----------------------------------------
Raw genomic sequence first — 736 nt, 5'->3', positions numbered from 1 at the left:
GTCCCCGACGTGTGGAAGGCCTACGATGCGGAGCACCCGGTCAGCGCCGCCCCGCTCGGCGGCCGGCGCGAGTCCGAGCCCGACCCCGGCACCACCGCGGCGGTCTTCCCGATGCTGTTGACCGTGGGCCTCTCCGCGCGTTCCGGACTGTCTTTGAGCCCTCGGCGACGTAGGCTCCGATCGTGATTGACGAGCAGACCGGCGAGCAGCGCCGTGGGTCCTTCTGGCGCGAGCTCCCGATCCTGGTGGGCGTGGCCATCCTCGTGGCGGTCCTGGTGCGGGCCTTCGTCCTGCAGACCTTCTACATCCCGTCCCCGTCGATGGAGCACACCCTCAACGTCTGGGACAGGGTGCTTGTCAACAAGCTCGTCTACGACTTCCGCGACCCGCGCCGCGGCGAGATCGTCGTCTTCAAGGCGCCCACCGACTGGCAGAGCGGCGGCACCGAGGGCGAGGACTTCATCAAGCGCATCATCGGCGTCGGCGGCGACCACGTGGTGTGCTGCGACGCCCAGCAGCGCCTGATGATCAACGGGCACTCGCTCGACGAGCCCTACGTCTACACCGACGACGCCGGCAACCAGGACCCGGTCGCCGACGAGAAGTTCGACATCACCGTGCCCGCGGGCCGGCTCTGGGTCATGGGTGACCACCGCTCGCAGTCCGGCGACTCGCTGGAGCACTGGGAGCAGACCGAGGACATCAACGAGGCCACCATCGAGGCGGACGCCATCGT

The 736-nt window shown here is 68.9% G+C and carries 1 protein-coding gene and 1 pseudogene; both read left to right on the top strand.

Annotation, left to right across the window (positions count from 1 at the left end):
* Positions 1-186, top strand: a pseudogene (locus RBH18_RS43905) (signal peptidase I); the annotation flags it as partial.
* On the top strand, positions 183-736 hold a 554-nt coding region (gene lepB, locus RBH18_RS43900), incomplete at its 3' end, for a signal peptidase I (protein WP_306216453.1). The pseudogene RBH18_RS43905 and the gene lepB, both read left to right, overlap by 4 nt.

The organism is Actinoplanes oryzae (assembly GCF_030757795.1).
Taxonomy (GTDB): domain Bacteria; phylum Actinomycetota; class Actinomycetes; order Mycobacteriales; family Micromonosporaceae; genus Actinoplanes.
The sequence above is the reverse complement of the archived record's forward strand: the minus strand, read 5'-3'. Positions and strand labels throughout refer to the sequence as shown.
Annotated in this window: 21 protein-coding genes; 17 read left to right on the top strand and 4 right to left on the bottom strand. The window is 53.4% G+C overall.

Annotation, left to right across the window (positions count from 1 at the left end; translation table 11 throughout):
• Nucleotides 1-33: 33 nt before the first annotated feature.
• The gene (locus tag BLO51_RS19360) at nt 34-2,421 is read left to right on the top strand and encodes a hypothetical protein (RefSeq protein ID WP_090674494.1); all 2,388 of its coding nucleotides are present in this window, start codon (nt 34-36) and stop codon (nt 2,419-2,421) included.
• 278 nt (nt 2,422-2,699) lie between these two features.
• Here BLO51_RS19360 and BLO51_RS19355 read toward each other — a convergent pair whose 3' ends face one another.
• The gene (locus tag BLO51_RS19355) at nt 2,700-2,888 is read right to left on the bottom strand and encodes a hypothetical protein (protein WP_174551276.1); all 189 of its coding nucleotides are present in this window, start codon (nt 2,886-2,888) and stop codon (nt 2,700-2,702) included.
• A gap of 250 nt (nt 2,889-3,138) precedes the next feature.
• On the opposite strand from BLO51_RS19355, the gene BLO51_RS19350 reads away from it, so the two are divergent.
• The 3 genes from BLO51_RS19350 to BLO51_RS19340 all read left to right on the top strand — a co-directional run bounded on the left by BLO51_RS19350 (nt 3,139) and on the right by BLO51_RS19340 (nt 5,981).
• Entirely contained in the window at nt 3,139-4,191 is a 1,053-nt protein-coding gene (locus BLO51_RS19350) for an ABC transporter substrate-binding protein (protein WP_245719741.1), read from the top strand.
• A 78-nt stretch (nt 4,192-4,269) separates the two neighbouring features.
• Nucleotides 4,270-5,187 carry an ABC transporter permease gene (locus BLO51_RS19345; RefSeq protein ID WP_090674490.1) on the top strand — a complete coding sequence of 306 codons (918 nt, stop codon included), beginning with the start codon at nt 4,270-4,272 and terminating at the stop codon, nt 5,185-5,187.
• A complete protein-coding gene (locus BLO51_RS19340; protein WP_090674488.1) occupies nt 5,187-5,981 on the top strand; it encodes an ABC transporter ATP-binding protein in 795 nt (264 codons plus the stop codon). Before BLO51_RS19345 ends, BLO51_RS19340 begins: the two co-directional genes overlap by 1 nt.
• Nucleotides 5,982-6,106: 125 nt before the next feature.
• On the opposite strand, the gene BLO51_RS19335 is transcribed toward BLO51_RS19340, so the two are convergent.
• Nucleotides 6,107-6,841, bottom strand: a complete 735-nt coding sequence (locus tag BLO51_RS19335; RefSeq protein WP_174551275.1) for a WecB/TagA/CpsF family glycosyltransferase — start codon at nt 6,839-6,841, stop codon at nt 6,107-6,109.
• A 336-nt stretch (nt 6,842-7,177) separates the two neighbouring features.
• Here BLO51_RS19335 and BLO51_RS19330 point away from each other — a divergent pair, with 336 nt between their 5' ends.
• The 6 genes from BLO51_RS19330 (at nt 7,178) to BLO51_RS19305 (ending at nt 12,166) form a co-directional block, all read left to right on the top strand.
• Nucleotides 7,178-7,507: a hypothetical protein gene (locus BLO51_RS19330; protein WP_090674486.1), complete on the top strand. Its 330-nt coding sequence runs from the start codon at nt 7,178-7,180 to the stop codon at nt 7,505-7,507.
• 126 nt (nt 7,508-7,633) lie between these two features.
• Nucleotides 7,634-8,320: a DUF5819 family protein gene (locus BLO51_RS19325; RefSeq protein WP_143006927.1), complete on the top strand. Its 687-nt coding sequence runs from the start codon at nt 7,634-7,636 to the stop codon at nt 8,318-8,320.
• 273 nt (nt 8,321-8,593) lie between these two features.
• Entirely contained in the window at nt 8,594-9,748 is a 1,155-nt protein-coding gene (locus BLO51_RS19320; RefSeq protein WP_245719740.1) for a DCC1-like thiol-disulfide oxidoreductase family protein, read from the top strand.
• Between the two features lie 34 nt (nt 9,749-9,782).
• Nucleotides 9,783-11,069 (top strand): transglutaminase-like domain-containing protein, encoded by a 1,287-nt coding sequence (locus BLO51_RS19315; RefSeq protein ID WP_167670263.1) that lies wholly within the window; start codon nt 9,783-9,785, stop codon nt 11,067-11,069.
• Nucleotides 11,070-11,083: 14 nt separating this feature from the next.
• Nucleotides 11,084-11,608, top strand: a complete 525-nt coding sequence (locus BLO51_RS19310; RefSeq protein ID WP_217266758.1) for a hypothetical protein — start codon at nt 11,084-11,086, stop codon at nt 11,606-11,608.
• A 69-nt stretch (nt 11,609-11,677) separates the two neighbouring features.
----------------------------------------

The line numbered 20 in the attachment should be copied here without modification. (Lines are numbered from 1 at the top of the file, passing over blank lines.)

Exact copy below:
• Entirely contained in the window at nt 3,139-4,191 is a 1,053-nt protein-coding gene (locus BLO51_RS19350) for an ABC transporter substrate-binding protein (protein WP_245719741.1), read from the top strand.